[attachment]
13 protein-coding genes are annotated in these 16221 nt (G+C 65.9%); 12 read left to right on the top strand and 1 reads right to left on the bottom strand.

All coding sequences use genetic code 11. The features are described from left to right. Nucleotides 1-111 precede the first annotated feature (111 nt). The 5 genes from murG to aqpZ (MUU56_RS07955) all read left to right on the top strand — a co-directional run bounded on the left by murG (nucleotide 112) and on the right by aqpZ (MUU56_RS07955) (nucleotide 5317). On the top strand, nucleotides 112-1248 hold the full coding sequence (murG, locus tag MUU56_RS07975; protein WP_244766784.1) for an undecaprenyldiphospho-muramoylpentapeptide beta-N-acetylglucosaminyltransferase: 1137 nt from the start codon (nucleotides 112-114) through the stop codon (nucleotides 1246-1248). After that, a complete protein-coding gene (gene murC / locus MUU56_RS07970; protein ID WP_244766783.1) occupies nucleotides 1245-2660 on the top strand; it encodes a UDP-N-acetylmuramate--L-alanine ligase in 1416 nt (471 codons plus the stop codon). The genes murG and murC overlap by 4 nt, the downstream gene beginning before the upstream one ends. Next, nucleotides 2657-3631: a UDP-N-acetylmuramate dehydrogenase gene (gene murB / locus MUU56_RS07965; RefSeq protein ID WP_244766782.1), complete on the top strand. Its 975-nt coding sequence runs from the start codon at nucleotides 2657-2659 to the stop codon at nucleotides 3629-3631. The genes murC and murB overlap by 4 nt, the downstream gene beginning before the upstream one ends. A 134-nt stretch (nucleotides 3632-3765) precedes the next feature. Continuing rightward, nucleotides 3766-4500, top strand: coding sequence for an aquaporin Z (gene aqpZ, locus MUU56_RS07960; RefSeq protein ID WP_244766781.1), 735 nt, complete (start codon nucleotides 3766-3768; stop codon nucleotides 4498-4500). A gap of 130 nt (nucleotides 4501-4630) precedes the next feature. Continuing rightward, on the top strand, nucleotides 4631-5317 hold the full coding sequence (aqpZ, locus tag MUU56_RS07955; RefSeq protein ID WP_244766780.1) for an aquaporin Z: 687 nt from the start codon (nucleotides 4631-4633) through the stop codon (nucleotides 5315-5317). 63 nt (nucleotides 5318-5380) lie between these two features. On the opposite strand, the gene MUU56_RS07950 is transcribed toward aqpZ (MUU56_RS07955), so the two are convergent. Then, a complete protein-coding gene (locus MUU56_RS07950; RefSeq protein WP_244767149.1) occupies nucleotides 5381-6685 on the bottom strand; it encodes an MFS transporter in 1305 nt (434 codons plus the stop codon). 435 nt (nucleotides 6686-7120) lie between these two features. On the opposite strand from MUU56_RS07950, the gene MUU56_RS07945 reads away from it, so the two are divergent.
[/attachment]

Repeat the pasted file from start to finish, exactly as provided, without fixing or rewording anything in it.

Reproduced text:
13 protein-coding genes are annotated in these 16221 nt (G+C 65.9%); 12 read left to right on the top strand and 1 reads right to left on the bottom strand.

All coding sequences use genetic code 11. The features are described from left to right. Nucleotides 1-111 precede the first annotated feature (111 nt). The 5 genes from murG to aqpZ (MUU56_RS07955) all read left to right on the top strand — a co-directional run bounded on the left by murG (nucleotide 112) and on the right by aqpZ (MUU56_RS07955) (nucleotide 5317). On the top strand, nucleotides 112-1248 hold the full coding sequence (murG, locus tag MUU56_RS07975; protein WP_244766784.1) for an undecaprenyldiphospho-muramoylpentapeptide beta-N-acetylglucosaminyltransferase: 1137 nt from the start codon (nucleotides 112-114) through the stop codon (nucleotides 1246-1248). After that, a complete protein-coding gene (gene murC / locus MUU56_RS07970; protein ID WP_244766783.1) occupies nucleotides 1245-2660 on the top strand; it encodes a UDP-N-acetylmuramate--L-alanine ligase in 1416 nt (471 codons plus the stop codon). The genes murG and murC overlap by 4 nt, the downstream gene beginning before the upstream one ends. Next, nucleotides 2657-3631: a UDP-N-acetylmuramate dehydrogenase gene (gene murB / locus MUU56_RS07965; RefSeq protein ID WP_244766782.1), complete on the top strand. Its 975-nt coding sequence runs from the start codon at nucleotides 2657-2659 to the stop codon at nucleotides 3629-3631. The genes murC and murB overlap by 4 nt, the downstream gene beginning before the upstream one ends. A 134-nt stretch (nucleotides 3632-3765) precedes the next feature. Continuing rightward, nucleotides 3766-4500, top strand: coding sequence for an aquaporin Z (gene aqpZ, locus MUU56_RS07960; RefSeq protein ID WP_244766781.1), 735 nt, complete (start codon nucleotides 3766-3768; stop codon nucleotides 4498-4500). A gap of 130 nt (nucleotides 4501-4630) precedes the next feature. Continuing rightward, on the top strand, nucleotides 4631-5317 hold the full coding sequence (aqpZ, locus tag MUU56_RS07955; RefSeq protein ID WP_244766780.1) for an aquaporin Z: 687 nt from the start codon (nucleotides 4631-4633) through the stop codon (nucleotides 5315-5317). 63 nt (nucleotides 5318-5380) lie between these two features. On the opposite strand, the gene MUU56_RS07950 is transcribed toward aqpZ (MUU56_RS07955), so the two are convergent. Then, a complete protein-coding gene (locus MUU56_RS07950; RefSeq protein WP_244767149.1) occupies nucleotides 5381-6685 on the bottom strand; it encodes an MFS transporter in 1305 nt (434 codons plus the stop codon). 435 nt (nucleotides 6686-7120) lie between these two features. On the opposite strand from MUU56_RS07950, the gene MUU56_RS07945 reads away from it, so the two are divergent.